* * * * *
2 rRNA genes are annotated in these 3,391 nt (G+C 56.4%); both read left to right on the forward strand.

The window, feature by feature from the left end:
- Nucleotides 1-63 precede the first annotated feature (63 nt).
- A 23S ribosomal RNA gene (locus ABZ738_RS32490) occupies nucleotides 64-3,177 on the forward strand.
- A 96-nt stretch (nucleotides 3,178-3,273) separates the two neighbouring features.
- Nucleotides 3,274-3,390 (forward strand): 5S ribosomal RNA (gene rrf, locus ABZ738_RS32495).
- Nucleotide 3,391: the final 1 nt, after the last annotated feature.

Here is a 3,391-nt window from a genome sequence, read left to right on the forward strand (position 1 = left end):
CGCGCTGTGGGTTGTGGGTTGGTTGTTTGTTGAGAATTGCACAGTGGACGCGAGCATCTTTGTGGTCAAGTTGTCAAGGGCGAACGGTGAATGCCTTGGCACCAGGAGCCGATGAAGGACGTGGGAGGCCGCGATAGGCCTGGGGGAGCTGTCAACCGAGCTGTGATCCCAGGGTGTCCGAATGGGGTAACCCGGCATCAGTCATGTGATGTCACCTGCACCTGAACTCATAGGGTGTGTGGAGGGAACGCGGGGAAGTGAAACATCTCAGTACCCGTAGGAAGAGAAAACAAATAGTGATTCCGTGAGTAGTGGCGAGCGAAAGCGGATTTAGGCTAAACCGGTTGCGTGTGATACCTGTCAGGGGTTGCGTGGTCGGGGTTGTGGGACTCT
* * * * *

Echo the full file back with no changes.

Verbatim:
2 rRNA genes are annotated in these 3,391 nt (G+C 56.4%); both read left to right on the forward strand.

The window, feature by feature from the left end:
- Nucleotides 1-63 precede the first annotated feature (63 nt).
- A 23S ribosomal RNA gene (locus ABZ738_RS32490) occupies nucleotides 64-3,177 on the forward strand.
- A 96-nt stretch (nucleotides 3,178-3,273) separates the two neighbouring features.
- Nucleotides 3,274-3,390 (forward strand): 5S ribosomal RNA (gene rrf, locus ABZ738_RS32495).
- Nucleotide 3,391: the final 1 nt, after the last annotated feature.

Here is a 3,391-nt window from a genome sequence, read left to right on the forward strand (position 1 = left end):
CGCGCTGTGGGTTGTGGGTTGGTTGTTTGTTGAGAATTGCACAGTGGACGCGAGCATCTTTGTGGTCAAGTTGTCAAGGGCGAACGGTGAATGCCTTGGCACCAGGAGCCGATGAAGGACGTGGGAGGCCGCGATAGGCCTGGGGGAGCTGTCAACCGAGCTGTGATCCCAGGGTGTCCGAATGGGGTAACCCGGCATCAGTCATGTGATGTCACCTGCACCTGAACTCATAGGGTGTGTGGAGGGAACGCGGGGAAGTGAAACATCTCAGTACCCGTAGGAAGAGAAAACAAATAGTGATTCCGTGAGTAGTGGCGAGCGAAAGCGGATTTAGGCTAAACCGGTTGCGTGTGATACCTGTCAGGGGTTGCGTGGTCGGGGTTGTGGGACTCT